Mt Frosty, October 3, 2015

NSH Forums Trip Reports Mt Frosty, October 3, 2015

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    Yvonne Price
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    A couple of years ago I heard Hedi speak with great enthusiasm about hiking up Mt Frosty in the fall, so when I saw that she was leading a hike up this mountain I knew I had to go and see for myself.

    Four of us joined Hedi on a cool but sunny October Saturday.  All the way to Manning, we were accompanied by sunshine and blue skies.  However, when we arrived at the Lightening Lakes, we found ourselves under a low ceiling of cloud.  This was rather disappointing, but we hoped that the cloud would dissipate as the day wore on.

    A little beyond the 3 km trail sign, we saw the first signs of snow: small, thin, crusty patches that announced that summer is truly over.  We carried on in the fog.  It was cold and damp.  The trail was very busy with other hikers, and some of these, lured by the promise of a nice day, wore shorts and t-shirts.  I was glad that I had not  been that confident about the day!  A down jacket and a toque were far more comfortable.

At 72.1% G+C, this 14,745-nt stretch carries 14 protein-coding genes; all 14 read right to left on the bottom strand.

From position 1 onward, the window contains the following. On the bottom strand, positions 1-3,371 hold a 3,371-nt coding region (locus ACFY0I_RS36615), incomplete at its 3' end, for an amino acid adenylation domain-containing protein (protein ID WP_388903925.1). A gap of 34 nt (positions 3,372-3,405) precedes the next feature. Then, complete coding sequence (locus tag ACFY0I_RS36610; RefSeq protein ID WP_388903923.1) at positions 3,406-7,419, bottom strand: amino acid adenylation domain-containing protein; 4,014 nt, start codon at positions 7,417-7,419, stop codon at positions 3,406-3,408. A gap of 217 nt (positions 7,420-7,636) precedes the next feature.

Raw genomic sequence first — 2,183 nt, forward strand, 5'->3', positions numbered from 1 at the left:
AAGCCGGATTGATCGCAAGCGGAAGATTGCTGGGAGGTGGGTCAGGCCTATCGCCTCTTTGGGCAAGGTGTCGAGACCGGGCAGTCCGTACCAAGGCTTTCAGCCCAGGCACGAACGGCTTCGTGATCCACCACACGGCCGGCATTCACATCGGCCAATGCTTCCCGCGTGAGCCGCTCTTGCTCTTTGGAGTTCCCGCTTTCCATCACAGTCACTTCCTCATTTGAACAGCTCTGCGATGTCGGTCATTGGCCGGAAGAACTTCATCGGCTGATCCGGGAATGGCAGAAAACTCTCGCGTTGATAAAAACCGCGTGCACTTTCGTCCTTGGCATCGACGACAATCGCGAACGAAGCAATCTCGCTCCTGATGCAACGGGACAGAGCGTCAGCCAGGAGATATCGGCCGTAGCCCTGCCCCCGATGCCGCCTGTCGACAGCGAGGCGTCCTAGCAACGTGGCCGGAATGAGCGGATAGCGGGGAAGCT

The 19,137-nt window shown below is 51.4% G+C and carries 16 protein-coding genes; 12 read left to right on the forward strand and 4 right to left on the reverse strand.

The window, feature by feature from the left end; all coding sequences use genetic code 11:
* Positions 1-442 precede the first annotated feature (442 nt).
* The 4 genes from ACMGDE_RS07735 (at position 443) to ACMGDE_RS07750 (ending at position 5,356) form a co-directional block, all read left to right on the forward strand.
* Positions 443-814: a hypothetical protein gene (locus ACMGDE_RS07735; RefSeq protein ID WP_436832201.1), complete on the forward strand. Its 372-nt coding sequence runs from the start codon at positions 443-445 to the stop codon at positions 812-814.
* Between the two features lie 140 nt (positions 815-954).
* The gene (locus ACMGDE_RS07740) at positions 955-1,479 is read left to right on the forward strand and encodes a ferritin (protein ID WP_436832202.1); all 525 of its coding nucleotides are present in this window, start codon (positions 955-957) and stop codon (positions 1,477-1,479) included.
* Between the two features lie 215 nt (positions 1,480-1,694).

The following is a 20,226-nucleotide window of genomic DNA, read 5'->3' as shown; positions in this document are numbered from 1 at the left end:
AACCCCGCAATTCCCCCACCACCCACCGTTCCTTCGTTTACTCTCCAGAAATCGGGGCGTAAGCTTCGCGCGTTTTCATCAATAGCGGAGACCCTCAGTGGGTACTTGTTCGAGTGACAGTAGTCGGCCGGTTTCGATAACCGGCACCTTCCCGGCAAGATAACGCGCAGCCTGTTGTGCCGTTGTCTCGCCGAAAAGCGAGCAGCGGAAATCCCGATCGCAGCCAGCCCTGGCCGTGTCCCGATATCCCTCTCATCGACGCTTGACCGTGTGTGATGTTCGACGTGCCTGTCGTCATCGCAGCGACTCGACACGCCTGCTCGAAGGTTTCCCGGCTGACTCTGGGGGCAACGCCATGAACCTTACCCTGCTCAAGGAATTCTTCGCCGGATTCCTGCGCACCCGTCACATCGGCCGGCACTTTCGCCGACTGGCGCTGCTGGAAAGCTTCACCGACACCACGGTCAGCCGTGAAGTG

We reached the golden larches at about the 8 km mark.  Most of them were blanketed in snow.  We could see some golden needles, but the colours were muted by the grey sky.

    We scrambled up to the ridge that leads to Frosty’s summit, and there finally we began seeing the blue sky.  As we ascended, the sky became clearer and we literally rose up above the cloud.  It was spectacular.  A sea of  billowy white cloud lay below and on all sides the tips of jagged summits surged up out of the cloud.  As we ate our lunch, we felt very fortunate.

    On our descent, the cloud had dispersed considerably, and finally we were able to see the golden larches in all their splendour.  Some of these remarkable trees are apparently around 2,000 years old and are the oldest trees in B.C.

    It was a wonderful day.  Instead of spoiling the scenery, in the the end the cloud of the morning actually added to the beauty of the place.  I hope some of my photos have managed to capture how stunning the scenery was.

    Thank you Hedi for leading us to see your precious larches.

    https://www.flickr.com/photos/12599036@N04/albums/72157657203998883

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